When we first got here, we struggled with menus. What are you going to get? What do you think that is? What is "rocket?" These are things that inspired the term "menu roulette." It's when you have no idea what you ordered. To date, I think the funniest one was when our friend Nathan ordered a pizza which he thought had tweleve of something on it. It turned out to be 12 things. One of them being an egg. When the waitress asked how he wanted it and he said 'si' I think she realized that we didn't understand. She decided that she would cook it with the pizza, as the Italians like it. So in the middle of the pizza was a half-cooked, runny egg. Yeah, it was weird.
Living in a city which does not really speak your mother tongue or print their menus in multiple languages makes dining choices difficult. We've now ordered enough bad things to know what we should avoid (read a fried calzone 'ripieno fritto').
Lesson 1: 'Fritto' means fried. How many times did I order something and go "son of b! Fritto! Ugh!" Gut bomb seems to be the most applicable term. I guess I was just surprised at the European love of fried food. I thought it was just a State Fair type of thing in the US. But no, it's big out here, too!
Lesson 2: Wurstel. Hot dogs, or wurstel, are SO freaking popular in Europe. The commercials of a party with a platter of just wurstel. I mean, I know, commercials don't really portray reality (because I've tried to use Mentos to have men pick my car up when I'm parked in a tough spot and that did NOT work the way the commercial led me to believe it would.) but the presence of hot dogs in just about every food situation is notably strange. There is a place down the street from us called 'Dog Out.' Tom swears that Dog Out is the base of the best meal he's eaten in Italy. A hot dog. No, I'm not kidding. The ever famous hot dog and french fry pizza is everywhere! We tried it, because seriously? It's a pizza with hot dogs and fries on it! How could you NOT try it?? But, it turns out that it's pretty dry. Instead of "sauce" (which my Jersey-native husband has informed me is the correct term for any tomato-based substance on a carb-based substance), it's panna, or this kind-of alfredo sauce, except a bit thicker and more bland.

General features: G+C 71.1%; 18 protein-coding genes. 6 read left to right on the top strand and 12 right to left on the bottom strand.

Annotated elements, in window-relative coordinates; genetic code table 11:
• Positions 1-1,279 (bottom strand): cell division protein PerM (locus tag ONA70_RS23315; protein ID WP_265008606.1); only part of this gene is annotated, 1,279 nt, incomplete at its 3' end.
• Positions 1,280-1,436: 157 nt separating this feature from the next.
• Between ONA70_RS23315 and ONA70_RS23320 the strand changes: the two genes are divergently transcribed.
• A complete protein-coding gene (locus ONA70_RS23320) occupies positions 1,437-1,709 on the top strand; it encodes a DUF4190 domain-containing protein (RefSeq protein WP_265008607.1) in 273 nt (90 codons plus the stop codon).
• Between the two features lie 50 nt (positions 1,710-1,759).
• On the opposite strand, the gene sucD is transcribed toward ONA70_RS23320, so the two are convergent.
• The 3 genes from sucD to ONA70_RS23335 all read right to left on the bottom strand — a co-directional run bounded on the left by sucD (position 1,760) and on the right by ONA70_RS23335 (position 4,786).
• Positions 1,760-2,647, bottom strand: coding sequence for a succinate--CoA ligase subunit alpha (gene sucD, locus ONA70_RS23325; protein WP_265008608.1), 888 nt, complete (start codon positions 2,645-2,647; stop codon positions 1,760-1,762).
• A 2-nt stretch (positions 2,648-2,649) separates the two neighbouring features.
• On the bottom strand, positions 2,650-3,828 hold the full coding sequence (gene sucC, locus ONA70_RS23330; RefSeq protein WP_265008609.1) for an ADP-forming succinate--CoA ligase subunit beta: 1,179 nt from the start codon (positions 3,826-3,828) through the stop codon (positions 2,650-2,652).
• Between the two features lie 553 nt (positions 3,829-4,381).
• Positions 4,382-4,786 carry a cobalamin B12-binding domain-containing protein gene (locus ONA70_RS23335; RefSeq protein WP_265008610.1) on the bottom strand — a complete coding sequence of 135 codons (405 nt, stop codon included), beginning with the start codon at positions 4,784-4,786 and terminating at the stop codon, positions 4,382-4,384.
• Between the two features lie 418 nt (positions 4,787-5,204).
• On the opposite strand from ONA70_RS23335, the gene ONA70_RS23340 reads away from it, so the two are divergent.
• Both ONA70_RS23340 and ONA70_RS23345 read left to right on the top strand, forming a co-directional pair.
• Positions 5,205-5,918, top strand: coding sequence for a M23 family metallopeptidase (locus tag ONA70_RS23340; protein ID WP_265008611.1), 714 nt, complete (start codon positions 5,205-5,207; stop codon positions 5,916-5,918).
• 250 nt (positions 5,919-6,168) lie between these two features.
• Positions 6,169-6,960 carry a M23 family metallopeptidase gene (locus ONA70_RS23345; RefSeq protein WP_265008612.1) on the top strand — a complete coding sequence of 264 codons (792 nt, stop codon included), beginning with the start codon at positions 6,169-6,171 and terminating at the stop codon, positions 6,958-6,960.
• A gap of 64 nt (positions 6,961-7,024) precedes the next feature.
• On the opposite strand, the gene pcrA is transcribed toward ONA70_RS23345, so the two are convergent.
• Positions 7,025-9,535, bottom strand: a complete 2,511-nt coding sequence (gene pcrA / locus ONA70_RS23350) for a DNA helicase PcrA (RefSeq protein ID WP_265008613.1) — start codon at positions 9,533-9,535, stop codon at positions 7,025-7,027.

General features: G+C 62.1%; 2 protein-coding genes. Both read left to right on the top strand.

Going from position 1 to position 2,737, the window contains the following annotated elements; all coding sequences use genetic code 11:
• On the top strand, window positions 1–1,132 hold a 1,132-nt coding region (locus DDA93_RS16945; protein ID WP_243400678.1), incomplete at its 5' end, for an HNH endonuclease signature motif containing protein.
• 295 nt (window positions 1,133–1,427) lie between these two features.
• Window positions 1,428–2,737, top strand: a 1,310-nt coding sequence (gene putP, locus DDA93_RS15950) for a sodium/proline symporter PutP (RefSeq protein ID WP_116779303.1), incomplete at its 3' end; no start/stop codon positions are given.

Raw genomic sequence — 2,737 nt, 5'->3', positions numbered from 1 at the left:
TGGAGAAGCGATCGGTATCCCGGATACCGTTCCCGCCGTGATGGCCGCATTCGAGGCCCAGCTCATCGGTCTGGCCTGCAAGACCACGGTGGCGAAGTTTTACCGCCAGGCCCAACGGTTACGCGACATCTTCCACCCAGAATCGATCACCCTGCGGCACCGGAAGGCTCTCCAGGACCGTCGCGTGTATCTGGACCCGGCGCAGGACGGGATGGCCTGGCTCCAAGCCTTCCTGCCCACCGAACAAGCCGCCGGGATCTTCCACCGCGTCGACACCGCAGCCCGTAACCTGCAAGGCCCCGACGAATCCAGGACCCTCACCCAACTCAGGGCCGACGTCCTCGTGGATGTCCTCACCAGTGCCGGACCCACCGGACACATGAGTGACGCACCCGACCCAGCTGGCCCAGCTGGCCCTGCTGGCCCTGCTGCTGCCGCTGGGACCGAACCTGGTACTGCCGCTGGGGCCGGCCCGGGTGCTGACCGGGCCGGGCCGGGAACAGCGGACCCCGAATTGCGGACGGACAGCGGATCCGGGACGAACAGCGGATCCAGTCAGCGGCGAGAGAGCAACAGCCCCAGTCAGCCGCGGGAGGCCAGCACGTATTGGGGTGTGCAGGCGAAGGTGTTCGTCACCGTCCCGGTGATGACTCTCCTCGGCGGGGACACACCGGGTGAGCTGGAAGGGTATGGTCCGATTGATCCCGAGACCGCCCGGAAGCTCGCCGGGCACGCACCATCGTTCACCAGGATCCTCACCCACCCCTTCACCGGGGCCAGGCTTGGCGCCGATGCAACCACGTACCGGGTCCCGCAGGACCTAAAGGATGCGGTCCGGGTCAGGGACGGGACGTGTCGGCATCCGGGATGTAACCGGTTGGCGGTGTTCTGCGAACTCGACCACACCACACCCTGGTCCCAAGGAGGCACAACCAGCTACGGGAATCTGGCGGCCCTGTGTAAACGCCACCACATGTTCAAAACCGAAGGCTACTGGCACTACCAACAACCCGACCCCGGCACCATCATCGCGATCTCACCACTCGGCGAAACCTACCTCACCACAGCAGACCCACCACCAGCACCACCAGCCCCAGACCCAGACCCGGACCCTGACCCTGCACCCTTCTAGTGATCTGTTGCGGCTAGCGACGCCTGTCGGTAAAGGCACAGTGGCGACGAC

Lesson 3: Anything "alla casa" is good. Vino della casa? Good. Get it. Antipasto della casa? Good. Get it. Primi della casa? Good. Get it. I think this is the thing that I will miss the most when we get back to the States. A liter of house wine, made by someone's cousin who has a farm 20 minutes from where ever you happen to be (he's probably named Giuseppe) for 7 euro? It's amazing. Rocking up for dinner and just plopping down and ordering the house wine, the house antipasti is wonderful. Antipasti come in two rounds, cold and then hot. The cold stuff is normally sliced meat and cheese, some grilled or marinated veggies and olives. The hot stuff is where it gets crazy! Fried mozzarella, fried pizza dough (mmmmm delicious!) (also read aforemention 'fritto' lesson), these little rice balls with cheese in them. Each place has a different collection of what you get when you order their house plates, so it's always fun. Without any direction or specification, menu roulette or "what do you think this is?" becomes a fun game again!
In my soon-to-follow post about Toscana, or Tuscany for you fuzzy foreigners, I'll discuss my first ravioli in Italy and the exciting world of cinghiale (wild boar!). Keep reading!